From the horrifying scenes in Ivory Coast, Mali and Brussels to the tragic refugee crisis in Lebanon and on Europe’s borders, it is clear the world is at a crossroads. There are a growing number of conflicts becoming increasingly deadly and protracted. There are more displaced people than at any time since the Second World War, and more people than ever are in need of urgent disaster relief. Extremism is on the rise and the effects of climate change are contributing to new crises. Now, more than ever, the world needs a sustained, coordinated response to these challenges. And when necessity dictates, the international community can act. The Syria donor conference in London this year and the subsequent political momentum seen on the ground in Syria is proof enough. Read more
Today’s World Health Day campaign leaves no doubt as to what it’s all about – comic book heroes smashing through rock, encouraging everyone to stay super and ‘Beat Diabetes!’ The World Health Organisation’s strong branding has done a great job singling out diabetes as a disease that it is eminently possible to tackle and defeat.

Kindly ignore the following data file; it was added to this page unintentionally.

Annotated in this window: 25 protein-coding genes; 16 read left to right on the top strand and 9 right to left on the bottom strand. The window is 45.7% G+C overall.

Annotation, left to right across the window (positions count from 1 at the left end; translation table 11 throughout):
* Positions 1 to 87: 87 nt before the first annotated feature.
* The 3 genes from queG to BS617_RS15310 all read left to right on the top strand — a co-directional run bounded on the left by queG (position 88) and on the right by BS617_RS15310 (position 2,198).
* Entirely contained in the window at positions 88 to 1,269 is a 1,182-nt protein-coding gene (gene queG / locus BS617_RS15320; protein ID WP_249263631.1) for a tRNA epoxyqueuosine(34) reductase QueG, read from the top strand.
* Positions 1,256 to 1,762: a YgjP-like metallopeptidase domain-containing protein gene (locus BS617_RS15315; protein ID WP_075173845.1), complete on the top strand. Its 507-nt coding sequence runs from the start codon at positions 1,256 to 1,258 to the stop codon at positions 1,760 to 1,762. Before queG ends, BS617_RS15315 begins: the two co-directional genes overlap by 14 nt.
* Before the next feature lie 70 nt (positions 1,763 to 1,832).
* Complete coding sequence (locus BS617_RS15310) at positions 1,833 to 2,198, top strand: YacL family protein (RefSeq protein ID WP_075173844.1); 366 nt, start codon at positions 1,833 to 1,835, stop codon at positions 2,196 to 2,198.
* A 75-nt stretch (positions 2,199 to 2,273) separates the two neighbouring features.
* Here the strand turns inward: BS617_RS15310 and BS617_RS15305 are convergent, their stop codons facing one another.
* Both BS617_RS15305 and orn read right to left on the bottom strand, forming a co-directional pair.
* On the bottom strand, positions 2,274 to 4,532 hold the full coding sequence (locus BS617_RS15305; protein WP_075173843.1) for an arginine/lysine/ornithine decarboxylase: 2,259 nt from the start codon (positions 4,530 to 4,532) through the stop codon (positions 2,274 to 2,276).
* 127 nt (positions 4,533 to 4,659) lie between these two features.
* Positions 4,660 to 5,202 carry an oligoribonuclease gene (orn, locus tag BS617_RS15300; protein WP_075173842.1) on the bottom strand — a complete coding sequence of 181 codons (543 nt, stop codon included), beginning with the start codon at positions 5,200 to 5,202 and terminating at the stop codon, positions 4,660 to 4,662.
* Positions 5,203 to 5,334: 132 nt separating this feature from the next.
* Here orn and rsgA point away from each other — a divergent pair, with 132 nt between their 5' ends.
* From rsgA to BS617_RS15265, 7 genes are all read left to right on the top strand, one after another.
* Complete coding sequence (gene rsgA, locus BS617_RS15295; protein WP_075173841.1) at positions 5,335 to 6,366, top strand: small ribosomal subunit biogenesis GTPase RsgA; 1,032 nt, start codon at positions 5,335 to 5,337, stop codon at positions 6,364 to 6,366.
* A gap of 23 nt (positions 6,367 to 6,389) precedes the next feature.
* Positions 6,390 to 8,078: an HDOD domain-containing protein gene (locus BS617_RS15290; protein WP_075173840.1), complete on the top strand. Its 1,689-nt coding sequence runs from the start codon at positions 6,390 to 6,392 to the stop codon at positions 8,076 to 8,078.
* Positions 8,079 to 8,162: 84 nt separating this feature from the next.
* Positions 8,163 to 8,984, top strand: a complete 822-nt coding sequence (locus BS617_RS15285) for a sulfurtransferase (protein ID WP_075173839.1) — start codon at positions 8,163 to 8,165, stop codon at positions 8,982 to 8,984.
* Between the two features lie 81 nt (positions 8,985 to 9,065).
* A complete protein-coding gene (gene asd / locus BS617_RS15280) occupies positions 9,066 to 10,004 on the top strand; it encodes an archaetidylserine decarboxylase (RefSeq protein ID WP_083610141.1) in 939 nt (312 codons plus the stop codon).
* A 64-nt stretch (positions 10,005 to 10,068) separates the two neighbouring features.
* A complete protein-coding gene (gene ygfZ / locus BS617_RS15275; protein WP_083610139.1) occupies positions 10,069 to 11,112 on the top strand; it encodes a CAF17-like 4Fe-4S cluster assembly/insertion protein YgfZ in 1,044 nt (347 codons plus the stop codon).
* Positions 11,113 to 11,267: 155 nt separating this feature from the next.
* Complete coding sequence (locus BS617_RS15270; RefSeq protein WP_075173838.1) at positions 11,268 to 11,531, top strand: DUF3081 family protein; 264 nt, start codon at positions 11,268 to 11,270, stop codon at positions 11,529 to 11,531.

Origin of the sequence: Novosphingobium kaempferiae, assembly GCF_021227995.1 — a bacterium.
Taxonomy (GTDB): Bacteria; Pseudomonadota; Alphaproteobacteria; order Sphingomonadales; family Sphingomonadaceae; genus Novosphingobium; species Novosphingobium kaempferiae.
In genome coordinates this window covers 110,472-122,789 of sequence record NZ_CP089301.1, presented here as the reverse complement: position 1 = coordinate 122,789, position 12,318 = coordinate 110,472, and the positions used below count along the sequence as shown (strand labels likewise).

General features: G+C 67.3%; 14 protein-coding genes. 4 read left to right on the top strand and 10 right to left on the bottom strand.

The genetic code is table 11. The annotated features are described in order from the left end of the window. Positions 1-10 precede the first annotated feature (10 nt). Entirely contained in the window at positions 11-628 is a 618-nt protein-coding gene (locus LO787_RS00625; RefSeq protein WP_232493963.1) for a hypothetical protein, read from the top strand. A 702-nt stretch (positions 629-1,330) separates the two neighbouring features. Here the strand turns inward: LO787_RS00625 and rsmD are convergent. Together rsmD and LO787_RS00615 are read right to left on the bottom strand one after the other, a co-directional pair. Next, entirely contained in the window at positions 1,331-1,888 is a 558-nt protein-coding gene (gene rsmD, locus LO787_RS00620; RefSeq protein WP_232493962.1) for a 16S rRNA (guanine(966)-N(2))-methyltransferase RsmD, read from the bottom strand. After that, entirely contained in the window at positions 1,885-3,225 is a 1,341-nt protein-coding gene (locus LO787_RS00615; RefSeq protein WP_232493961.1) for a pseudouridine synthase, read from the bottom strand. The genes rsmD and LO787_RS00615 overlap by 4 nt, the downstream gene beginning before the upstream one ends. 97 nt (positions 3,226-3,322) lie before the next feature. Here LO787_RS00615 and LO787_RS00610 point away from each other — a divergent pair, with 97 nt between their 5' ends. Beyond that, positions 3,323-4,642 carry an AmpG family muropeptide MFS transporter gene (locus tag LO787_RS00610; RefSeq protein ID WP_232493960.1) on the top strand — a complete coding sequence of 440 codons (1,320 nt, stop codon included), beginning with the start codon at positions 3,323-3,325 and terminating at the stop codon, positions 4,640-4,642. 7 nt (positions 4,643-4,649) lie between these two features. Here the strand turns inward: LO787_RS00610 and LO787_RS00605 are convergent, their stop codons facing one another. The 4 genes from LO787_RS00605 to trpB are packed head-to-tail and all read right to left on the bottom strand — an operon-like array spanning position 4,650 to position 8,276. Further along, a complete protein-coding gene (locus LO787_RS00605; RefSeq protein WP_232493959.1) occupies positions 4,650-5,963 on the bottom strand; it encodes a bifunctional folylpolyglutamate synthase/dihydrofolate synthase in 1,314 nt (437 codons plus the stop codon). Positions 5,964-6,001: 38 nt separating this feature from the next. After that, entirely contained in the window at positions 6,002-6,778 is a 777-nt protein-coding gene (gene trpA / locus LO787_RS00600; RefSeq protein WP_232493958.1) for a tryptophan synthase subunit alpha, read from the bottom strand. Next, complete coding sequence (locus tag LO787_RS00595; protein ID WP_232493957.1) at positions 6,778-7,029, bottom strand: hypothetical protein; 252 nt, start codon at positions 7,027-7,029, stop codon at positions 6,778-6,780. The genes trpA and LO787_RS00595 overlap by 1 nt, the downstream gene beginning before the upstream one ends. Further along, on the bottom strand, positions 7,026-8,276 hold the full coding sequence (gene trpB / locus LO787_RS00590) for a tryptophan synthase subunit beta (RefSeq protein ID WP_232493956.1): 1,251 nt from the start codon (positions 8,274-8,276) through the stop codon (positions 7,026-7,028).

It’s a simple message – some might argue, too simple. The focus on eradicating one disease can be misleading at best, dangerous at worst: if we don’t consider diabetes as part of a holistic approach to global health care, are we acting to divert scarce resources away from crucial strengthening of health systems? Read more
Back in 2012, the news of Kenya’s oil discovery spread fast. Stock markets roared, politicians gushed and the Twitterati tweeted. Fast forward to today: with $70 off oil prices and at least another four to five years to go until the first commercial production, one cannot help but ask, has Kenyan oil been overrated?
With a tip of the hat to Clint Eastwood, the prospects for Kenya’s oil wealth can be characterised as the Good, the Bad and the Ugly. Read more